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THE JUBILEE COMMEMORATION AT OXFORD
AFTER the turmoil and fatigue of Jubilee
week in London, it was pleasant to get into the country, if only for a few days.
The Commemoration exercises at Oxford on the 30th of June were of especial
interest, and I had looked forward to the event with many pleasant
anticipations. In addition to the ordinary programme, degrees were conferred
upon the colonial premiers who were guests of honor at the annual fete which was
held in the gardens of Wadham College. The day reminded me of the usual
commencement day at any American University-clear and hot with haymaking in
progress in the fields along which we passed. I had gone to Banbury first, to
spend the night with friends, returning with them to Oxford the following day.
The streets of the fine old town were comparatively empty, contrary to expectation, the undergraduates having been rather surfeited with the preceding week's entertainments - a brilliant succession of breakfasts, luncheons, dinners and boat races-and hundreds of them had gone home. Here and there, in the open windows of their tastefully furnished chambers, both in lodgings through the town, and of apartments looking out upon the peaceful quadrangle of the grey old colleges-were the bright faces of their sisters and their girl friends; and we also had fleeting glimpses of books and pictures, the paraphernalia of sport, and other possessions which undergraduates gather around them, whatever their na-[-345-]tionality. There appeared to be a great rivalry in window-gardens, and every window-sill was a bank of brilliant flowers, so that the walls, already green with ivy, seemed to have spontaneously burst forth into blossom. A few of the men-as the young undergraduates call themselves - those who had lingered after their mates had gone, strolled along on the shady side of High street, each hat encircled with a ribbon band - the college colors of the wearer. Prior to assisting in the programme fixed for the day we looked through what is known as "The Schools" -a fine new building in which the examinations are held.
There are a number of large well-lighted rooms, and the corridors are finished in beautiful marble from many parts of the world; lapis lazuli from Labrador, as iridiscent as an opal, having been employed in the decorations, with fine effect. The ceilings were set in squares of marble, each elaborately carved, a work which was then being slowly completed.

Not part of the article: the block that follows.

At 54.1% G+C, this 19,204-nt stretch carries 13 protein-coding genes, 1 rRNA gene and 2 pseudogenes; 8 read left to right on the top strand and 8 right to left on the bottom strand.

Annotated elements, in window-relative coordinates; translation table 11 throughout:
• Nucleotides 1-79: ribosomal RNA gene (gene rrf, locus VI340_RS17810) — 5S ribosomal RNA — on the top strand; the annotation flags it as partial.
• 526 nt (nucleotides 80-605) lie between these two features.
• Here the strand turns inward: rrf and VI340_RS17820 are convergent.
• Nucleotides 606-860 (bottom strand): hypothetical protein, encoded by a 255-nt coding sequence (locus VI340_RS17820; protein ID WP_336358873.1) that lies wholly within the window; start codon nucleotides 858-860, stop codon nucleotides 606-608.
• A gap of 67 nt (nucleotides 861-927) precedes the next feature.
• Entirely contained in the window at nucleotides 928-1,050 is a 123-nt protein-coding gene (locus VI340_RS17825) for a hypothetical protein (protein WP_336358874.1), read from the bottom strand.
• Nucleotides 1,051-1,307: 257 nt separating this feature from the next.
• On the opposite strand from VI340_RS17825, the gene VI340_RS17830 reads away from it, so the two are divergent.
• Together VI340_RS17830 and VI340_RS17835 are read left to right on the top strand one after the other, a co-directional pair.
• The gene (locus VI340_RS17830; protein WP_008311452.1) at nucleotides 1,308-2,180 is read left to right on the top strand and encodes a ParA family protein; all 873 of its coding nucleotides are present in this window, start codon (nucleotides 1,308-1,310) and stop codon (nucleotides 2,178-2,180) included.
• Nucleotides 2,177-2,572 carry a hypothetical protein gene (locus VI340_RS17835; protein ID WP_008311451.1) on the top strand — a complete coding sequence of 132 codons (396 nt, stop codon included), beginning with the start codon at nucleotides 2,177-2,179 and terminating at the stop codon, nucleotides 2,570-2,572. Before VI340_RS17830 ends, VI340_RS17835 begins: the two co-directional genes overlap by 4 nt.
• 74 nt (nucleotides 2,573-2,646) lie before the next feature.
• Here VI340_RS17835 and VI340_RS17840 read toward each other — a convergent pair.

The rooms in which the examinations were held contained a number of small, plain deal tables, much splashed with ink, and there were also great blotches of the same liquid on the matting-covered floor. On several of the tables were bundles of quills, for this is a region, like the Law Courts, still uninvaded by the fountain pen and other pernicious modern innovations.
At one side, upon a canopied dais in each roam, was a stately chair of carved oak where the presiding official sat enthroned while the examinations were in progress; his elevated seat giving him an excellent view of the men ranged before him.
Judging from the amount of ink that had been spilled, and the spirited sketches on the tables, the struggle of many of the candidates must have been a severe one. There were bold and shameless caricatures of the dons; [-346-] pictures of dogs; of men in boating dress; of female heads, and, with these, legends more or less appropriate. One troubled and discomfited soul had thus parodied Gray's Elegy:
"Homeward the ploughed man plods his weary way."
Another had scrawled concisely and significantly:
"Ploughed in history."
Still another had written:
"Ploughed, June 22nd; what a Jubilee!"
This verse was indicative of a spirit less gloomy:
"There was a young man warden of Merton
Who went into hall with no shirt on;
When asked if twas wise
To appear in that guise
'Saves washin',' said the warden of Merton."
In the corridors below, near the entrance, lists had been posted the names of those who had successfully passed their examinations; and the undergraduates, in twos and threes strolled in, read them and strolled out again.
It is said that at the conferring of degrees the part performed by the undergraduates has now become a mere spiritless imitation of former days, and it is considered scarcely amusing.
The exercises were held in the Sheldonian theatre, the main body of which was set aside for distinguished visitors and guests; while the undergraduates and their friends were remanded to the galleries. As the appointed hour approached, the bustle of the arriving audience increased; and stout matrons, dignified fathers and the pretty cousins and sisters of the young men, were con-[-347-]ducted to their seats and sat looking about them and talking in undertones, commenting on the place and the audience.